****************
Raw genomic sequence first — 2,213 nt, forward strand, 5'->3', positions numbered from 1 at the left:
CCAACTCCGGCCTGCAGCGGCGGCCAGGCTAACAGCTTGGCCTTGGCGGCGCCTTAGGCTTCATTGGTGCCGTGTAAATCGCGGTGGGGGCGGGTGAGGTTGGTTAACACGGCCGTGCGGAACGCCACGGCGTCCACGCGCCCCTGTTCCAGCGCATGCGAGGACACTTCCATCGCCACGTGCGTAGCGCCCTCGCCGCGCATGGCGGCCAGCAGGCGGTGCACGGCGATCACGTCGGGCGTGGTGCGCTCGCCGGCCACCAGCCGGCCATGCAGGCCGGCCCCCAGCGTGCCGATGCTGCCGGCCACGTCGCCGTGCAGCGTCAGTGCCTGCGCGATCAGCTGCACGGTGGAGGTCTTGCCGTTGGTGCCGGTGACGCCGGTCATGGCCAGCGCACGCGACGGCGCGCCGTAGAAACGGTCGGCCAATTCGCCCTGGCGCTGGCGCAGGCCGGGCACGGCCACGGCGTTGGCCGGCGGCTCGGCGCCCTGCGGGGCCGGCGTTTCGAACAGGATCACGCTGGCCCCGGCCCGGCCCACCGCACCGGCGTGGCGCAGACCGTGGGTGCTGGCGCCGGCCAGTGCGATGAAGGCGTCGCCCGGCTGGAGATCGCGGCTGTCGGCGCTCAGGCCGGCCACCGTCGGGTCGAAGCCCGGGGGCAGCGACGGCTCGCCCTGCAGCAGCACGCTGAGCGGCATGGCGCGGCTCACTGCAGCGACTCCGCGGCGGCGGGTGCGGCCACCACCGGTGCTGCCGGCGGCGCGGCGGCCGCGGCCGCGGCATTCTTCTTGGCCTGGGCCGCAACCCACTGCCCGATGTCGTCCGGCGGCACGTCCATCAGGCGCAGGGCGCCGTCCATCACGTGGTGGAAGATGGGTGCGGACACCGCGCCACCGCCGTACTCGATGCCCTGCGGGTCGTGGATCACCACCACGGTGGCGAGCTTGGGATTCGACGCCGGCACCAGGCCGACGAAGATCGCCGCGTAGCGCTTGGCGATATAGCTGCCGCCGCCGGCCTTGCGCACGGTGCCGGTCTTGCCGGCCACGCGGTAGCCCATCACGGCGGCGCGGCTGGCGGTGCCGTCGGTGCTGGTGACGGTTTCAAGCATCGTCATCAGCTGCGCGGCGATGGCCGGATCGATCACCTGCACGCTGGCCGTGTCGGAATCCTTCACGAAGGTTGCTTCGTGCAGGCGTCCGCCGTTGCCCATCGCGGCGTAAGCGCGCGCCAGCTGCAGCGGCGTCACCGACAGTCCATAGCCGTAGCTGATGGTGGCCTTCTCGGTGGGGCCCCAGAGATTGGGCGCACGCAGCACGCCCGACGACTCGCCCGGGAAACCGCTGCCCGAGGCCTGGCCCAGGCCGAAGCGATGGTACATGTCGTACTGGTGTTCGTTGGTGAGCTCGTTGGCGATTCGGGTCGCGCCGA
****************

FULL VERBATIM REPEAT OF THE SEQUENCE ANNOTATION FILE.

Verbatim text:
Raw genomic sequence first — 2,213 nt, forward strand, 5'->3', positions numbered from 1 at the left:
CCAACTCCGGCCTGCAGCGGCGGCCAGGCTAACAGCTTGGCCTTGGCGGCGCCTTAGGCTTCATTGGTGCCGTGTAAATCGCGGTGGGGGCGGGTGAGGTTGGTTAACACGGCCGTGCGGAACGCCACGGCGTCCACGCGCCCCTGTTCCAGCGCATGCGAGGACACTTCCATCGCCACGTGCGTAGCGCCCTCGCCGCGCATGGCGGCCAGCAGGCGGTGCACGGCGATCACGTCGGGCGTGGTGCGCTCGCCGGCCACCAGCCGGCCATGCAGGCCGGCCCCCAGCGTGCCGATGCTGCCGGCCACGTCGCCGTGCAGCGTCAGTGCCTGCGCGATCAGCTGCACGGTGGAGGTCTTGCCGTTGGTGCCGGTGACGCCGGTCATGGCCAGCGCACGCGACGGCGCGCCGTAGAAACGGTCGGCCAATTCGCCCTGGCGCTGGCGCAGGCCGGGCACGGCCACGGCGTTGGCCGGCGGCTCGGCGCCCTGCGGGGCCGGCGTTTCGAACAGGATCACGCTGGCCCCGGCCCGGCCCACCGCACCGGCGTGGCGCAGACCGTGGGTGCTGGCGCCGGCCAGTGCGATGAAGGCGTCGCCCGGCTGGAGATCGCGGCTGTCGGCGCTCAGGCCGGCCACCGTCGGGTCGAAGCCCGGGGGCAGCGACGGCTCGCCCTGCAGCAGCACGCTGAGCGGCATGGCGCGGCTCACTGCAGCGACTCCGCGGCGGCGGGTGCGGCCACCACCGGTGCTGCCGGCGGCGCGGCGGCCGCGGCCGCGGCATTCTTCTTGGCCTGGGCCGCAACCCACTGCCCGATGTCGTCCGGCGGCACGTCCATCAGGCGCAGGGCGCCGTCCATCACGTGGTGGAAGATGGGTGCGGACACCGCGCCACCGCCGTACTCGATGCCCTGCGGGTCGTGGATCACCACCACGGTGGCGAGCTTGGGATTCGACGCCGGCACCAGGCCGACGAAGATCGCCGCGTAGCGCTTGGCGATATAGCTGCCGCCGCCGGCCTTGCGCACGGTGCCGGTCTTGCCGGCCACGCGGTAGCCCATCACGGCGGCGCGGCTGGCGGTGCCGTCGGTGCTGGTGACGGTTTCAAGCATCGTCATCAGCTGCGCGGCGATGGCCGGATCGATCACCTGCACGCTGGCCGTGTCGGAATCCTTCACGAAGGTTGCTTCGTGCAGGCGTCCGCCGTTGCCCATCGCGGCGTAAGCGCGCGCCAGCTGCAGCGGCGTCACCGACAGTCCATAGCCGTAGCTGATGGTGGCCTTCTCGGTGGGGCCCCAGAGATTGGGCGCACGCAGCACGCCCGACGACTCGCCCGGGAAACCGCTGCCCGAGGCCTGGCCCAGGCCGAAGCGATGGTACATGTCGTACTGGTGTTCGTTGGTGAGCTCGTTGGCGATTCGGGTCGCGCCGA